“What greater thing is there for two human souls, than to feel that they are joined for life-to strengthen each other in all labor, to rest on each other in all sorrow, to minister to each other in all pain, to be one with each other in silent unspeakable memories at the moment of the last parting?”
― George Eliot, Adam Bede
I cried at the wedding rehearsal.
I was sweating in the late Spring heat lining up the wedding party behind a curtain to the brides’ instructions.
I made notes on a crinkled paper flapping in the breeze on a clipboard: two female ring bearers, one flower girl, a little boy holding a wooden sign I would soon inscribe with “Here Comes The Brides” in chalk, followed by a bride with her parents on each arm, and a second bride also donning a parent on linked elbows.
I cued the music, “Rejoice” by Il Divo.
“This song is very dear to me,” said one of the brides.
I whispered instructions to the kiddos. “Take your time walking down the aisle. Sit here when you reach the end.”
The young ones were into it. They would do well. Now it was the first bride’s turn to walk the short strip to the altar.
I looked at their faces – these two brides who were my dear friends. The two beautiful ladies had been together for years, but only now had the opportunity to marry in our state thanks to the 2015 Supreme Court decision granting marriage rights for all. They chose to speak their vows on their farm in front of a charming barn surrounded by tall green trees. Goats bayed in the background.
I held the curtain back. One woman turned and made eye contact with the other in line behind her. Her gaze read we’re doing this and I love you and all the burrows and ridges they’ve traversed together over the years passed between them translated in a single glance.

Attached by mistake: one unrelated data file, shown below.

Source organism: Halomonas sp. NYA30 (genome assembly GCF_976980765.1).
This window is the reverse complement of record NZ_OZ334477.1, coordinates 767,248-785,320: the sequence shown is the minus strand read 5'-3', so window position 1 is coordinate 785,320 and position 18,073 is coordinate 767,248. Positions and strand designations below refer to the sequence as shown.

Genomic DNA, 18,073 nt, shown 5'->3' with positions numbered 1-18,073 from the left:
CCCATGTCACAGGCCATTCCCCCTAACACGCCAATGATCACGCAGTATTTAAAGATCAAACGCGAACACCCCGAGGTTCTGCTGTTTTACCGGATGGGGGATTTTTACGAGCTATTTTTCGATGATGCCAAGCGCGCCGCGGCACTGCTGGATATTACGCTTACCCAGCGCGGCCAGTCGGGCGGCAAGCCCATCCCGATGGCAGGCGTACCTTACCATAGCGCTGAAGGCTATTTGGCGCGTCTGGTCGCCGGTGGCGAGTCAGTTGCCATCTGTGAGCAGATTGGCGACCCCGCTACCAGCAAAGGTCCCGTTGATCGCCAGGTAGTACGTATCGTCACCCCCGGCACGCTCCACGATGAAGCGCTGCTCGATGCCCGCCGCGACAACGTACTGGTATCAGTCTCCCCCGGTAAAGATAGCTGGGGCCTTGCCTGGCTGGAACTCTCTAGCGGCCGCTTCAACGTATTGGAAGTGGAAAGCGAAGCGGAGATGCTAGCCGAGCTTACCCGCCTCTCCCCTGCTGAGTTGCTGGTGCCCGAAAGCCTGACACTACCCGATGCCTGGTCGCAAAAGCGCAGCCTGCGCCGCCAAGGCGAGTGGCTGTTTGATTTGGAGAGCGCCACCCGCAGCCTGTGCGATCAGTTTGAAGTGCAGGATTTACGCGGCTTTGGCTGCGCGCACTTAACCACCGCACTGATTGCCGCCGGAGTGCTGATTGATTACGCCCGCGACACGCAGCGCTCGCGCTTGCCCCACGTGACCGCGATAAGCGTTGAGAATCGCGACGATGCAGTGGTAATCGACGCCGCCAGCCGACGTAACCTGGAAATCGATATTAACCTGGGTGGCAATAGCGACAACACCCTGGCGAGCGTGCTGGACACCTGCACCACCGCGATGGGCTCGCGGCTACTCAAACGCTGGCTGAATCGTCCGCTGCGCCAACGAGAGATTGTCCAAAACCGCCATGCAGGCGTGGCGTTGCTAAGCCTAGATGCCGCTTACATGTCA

They looked back at me to cue their turn to walk down the aisle, and I lost the slim grip on my emotions.
For other weddings I rehearsed (even my own), the couple had been together for a few years, usually followed by a year long engagement, and then the wedding.
This one was different.
Here I stood running through the processional of a wedding for two women who were forced to wait years for this moment. They were practiced in their relationship. They had already rehearsed weathering the thunder and sometimes flash of lightning we experience when we love another.
It was only now they were practicing ceremony. The rest – the truths of a marriage – they figured out long ago.
“Don’t you dare!” one bride said to me watching my tears give me away. Her tears followed suit.
I thought about how our own country and its fellow citizens robbed them of a special kind of commitment – spiritual, legal, financial, physical, and emotional – too long denying a fully functional life in society without shame or harassment. As if to say they could come this far together, but no further. We were now practicing closing that gap.
The first bride finished walking to the altar, kissed her parents, and turned to watch her love join her.
I held the curtain back for the second bride and watched with tear-soaked eyes as she rehearsed meeting her soul mate at the end of the aisle.
I did not see the beginning of a new chapter in their story. This was their happy ending.